Egypt country overview

The land of Egypt

Geography, People, Culture, and Economic Profile

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Soils plant and animal life of Egypt


Outside of the Nile silt deposits, the quality of cultivable soil depends on the availability of water and the type of rock in the area. Approximately one-third of Egypt’s land surface is made up of Nubian sandstone, which can be found in the southern parts of the Eastern and Western deserts. Another one-fifth of the land surface is covered by limestone deposits from the Eocene period, including central Sinai and the central parts of the Eastern and Western deserts. The northern part of the Western Desert consists of limestone from the Miocene Epoch. Ancient igneous and metamorphic rocks make up about one-eighth of the total area, including the mountains of Sinai, the Red Sea, and the southwest part of the Western Desert.

The silt that currently makes up the cultivated land in the delta and Nile valley has been brought down from the Ethiopian Highlands by the Nile’s upper tributary system, which includes the Blue Nile and the ʿAṭbarah rivers. The depth of these deposits ranges from over 30 feet in the northern delta to about 22 feet at Aswan. The White Nile, which joins with the Blue Nile in Sudan at Khartoum, provides important chemical components. The composition of the soil varies and tends to be more sandy towards the edges of the cultivated area. The high clay content makes it challenging to work with, and the presence of sodium carbonate can sometimes lead to infertile black-alkali soils. In the northern delta, salinization has resulted in the creation of sterile soils known as “barārī” regions.

Plant and animal life

Despite the limited rainfall, Egypt boasts a diverse range of natural vegetation. While the Western Desert is devoid of plant life, areas with water support the growth of perennials, grasses, and a rich variety of plants along the coastal strip in spring. The Eastern Desert receives sparse rainfall but still sustains a varied vegetation including tamarisk, acacia, markh, thorny shrubs, small succulents, and aromatic herbs. The wadis of the Red Sea Hills, Sinai, and the ʿIlbah Mountains showcase even more striking growth.

The Nile, along with irrigation canals and ditches, provides a habitat for numerous water plants. The lotus of antiquity can be found in drainage channels in the delta. Grasses are abundant, with over 100 different types, including bamboo and esparto. Robust perennial reeds such as the Spanish reed and common reed are widely distributed in Lower Egypt, while the papyrus, once cultivated, is now limited to botanical gardens.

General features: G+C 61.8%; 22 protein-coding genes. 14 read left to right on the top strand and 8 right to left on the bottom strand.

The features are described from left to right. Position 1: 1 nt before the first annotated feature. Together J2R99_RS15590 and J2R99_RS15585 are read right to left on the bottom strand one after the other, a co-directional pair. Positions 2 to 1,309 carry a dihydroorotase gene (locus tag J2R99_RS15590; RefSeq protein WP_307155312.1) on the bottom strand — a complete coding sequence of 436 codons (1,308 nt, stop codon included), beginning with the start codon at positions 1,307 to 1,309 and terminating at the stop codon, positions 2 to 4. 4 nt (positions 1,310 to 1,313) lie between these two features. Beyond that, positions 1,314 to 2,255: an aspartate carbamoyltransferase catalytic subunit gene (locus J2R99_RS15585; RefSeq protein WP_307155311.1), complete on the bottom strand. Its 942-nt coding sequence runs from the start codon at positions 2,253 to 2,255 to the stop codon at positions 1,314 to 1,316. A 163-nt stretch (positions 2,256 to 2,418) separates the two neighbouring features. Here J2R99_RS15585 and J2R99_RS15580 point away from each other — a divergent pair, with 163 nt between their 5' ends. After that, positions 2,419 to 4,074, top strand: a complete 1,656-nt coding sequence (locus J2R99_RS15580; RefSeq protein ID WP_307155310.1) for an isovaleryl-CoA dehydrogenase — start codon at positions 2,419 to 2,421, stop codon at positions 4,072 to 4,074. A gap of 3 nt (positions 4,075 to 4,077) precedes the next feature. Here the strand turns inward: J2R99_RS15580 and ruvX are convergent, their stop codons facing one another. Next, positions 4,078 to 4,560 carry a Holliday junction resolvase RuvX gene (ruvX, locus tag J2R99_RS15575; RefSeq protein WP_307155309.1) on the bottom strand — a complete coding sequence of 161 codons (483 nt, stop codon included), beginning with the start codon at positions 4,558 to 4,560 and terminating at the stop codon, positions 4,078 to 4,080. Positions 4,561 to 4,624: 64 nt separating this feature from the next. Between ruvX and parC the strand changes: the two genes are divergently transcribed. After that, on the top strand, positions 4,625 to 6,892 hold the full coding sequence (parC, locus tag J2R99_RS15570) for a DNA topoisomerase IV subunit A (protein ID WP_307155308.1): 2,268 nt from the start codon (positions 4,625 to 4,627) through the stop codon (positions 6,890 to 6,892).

The date palm, both cultivated and subspontaneous, thrives throughout the delta, Nile valley, and oases. The doum palm is particularly associated with Upper Egypt and the oases. Native trees are scarce, with the Phoenician juniper being the only native conifer. Acacia, eucalyptus, and sycamore are widely distributed, while imported species like jacaranda, royal poinciana, and lebbek have become characteristic features of the Egyptian landscape.

In terms of domestic animals, buffalo, camels, donkeys, sheep, and goats are common, with goats being particularly noticeable in the countryside. However, animals depicted in ancient Egyptian friezes such as hippopotamuses, giraffes, and ostriches no longer exist in Egypt. Crocodiles are only found south of the Aswān High Dam. The largest wild animal is the aoudad, surviving in the southern parts of the Western Desert. Other desert animals include the Dorcas gazelle, fennec fox, Nubian ibex, Egyptian hare, and two types of jerboa. The Egyptian jackal still exists, and the hyrax can be found in the Sinai mountains. Carnivorous mammals include the Caffre cat and the ichneumon. Various lizard species, including the large monitor, can be found, as well as poisonous snakes such as vipers and the Egyptian cobra. Scorpions are common in desert regions, and there are numerous species of rodents. Insects, including locusts, are also abundant.

Egypt is home to a rich birdlife, with over 200 migrating bird species passing through during spring and autumn migrations. Additionally, there are more than 150 resident bird species. The hooded crow is a familiar resident, while the black kite is characteristic along the Nile valley and in Al-Fayyūm. Birds of prey include the lanner falcon and kestrel, while lammergeiers and golden eagles inhabit the Eastern Desert and Sinai Peninsula. The sacred ibis is no longer found, but the great white egret, cattle egret, and hoopoe can be seen in the Nile valley and Al-Fayyūm. The desert is home to around 24 distinct species of resident birds.

The Nile is home to approximately 190 varieties of fish, with the most common being bulṭī and Nile perch. The lakes on the delta coast mainly contain gray mullet. Lake Qārūn in Al-Fayyūm governorate has been stocked with būrī, while Lake Nasser is home to bulṭī, which grow to large sizes in its waters.

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